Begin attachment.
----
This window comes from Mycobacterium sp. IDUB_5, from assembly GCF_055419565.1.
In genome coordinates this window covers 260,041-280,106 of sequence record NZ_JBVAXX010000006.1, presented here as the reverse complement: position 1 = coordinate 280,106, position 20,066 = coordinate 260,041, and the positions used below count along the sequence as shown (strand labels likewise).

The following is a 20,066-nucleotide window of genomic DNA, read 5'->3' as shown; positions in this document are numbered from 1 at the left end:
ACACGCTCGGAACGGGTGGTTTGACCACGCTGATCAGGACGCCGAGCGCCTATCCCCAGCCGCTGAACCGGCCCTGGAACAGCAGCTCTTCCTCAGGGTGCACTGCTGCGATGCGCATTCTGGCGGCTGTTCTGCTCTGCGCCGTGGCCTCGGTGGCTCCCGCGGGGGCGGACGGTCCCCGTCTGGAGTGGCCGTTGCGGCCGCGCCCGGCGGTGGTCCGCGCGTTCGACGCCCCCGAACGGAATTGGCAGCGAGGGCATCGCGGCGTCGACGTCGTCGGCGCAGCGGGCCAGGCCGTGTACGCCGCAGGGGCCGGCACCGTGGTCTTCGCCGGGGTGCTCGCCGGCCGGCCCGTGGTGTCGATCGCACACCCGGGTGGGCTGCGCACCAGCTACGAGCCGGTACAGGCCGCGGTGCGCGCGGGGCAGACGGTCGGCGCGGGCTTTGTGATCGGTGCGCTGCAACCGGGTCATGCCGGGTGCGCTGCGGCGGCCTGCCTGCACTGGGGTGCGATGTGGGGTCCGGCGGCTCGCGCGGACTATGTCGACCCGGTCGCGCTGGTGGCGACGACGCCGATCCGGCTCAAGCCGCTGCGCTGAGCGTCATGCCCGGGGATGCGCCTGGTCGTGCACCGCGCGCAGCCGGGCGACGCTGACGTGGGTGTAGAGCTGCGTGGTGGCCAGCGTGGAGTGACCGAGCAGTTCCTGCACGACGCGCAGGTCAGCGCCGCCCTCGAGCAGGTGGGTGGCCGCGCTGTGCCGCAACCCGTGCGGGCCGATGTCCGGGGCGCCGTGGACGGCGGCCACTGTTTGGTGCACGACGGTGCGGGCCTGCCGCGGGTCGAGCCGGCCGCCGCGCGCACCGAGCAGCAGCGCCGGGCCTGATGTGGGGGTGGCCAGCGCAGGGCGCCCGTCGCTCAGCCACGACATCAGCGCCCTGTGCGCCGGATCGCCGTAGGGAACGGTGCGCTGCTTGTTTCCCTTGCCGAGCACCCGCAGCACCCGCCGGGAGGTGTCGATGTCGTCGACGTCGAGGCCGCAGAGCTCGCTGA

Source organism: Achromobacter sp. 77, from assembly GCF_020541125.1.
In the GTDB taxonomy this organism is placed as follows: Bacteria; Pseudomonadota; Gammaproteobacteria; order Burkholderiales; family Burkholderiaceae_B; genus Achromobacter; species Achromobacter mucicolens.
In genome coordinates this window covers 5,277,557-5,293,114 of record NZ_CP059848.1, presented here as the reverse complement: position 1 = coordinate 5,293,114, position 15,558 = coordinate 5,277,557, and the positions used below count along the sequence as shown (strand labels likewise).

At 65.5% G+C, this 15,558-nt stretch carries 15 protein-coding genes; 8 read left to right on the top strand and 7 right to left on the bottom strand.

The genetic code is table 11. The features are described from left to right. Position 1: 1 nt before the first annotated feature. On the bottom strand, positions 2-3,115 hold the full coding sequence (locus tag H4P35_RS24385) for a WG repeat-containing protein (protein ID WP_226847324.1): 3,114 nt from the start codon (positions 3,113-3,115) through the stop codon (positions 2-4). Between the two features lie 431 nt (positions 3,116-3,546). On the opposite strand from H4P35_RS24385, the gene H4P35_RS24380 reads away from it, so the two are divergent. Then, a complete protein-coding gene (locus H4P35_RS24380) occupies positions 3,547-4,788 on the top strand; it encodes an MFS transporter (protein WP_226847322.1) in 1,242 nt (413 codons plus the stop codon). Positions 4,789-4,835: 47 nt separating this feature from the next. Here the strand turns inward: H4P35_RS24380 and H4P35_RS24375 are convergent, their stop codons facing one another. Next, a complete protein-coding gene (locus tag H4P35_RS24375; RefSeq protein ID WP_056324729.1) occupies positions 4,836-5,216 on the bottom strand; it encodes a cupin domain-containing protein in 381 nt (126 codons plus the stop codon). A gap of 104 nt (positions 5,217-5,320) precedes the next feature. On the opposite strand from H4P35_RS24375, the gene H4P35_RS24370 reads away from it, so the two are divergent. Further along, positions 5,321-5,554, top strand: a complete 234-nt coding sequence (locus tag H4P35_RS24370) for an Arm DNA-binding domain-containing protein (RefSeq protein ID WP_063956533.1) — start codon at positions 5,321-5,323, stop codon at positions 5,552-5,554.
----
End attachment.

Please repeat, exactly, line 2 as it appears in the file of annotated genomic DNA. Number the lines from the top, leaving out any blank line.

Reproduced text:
In genome coordinates this window covers 260,041-280,106 of sequence record NZ_JBVAXX010000006.1, presented here as the reverse complement: position 1 = coordinate 280,106, position 20,066 = coordinate 260,041, and the positions used below count along the sequence as shown (strand labels likewise).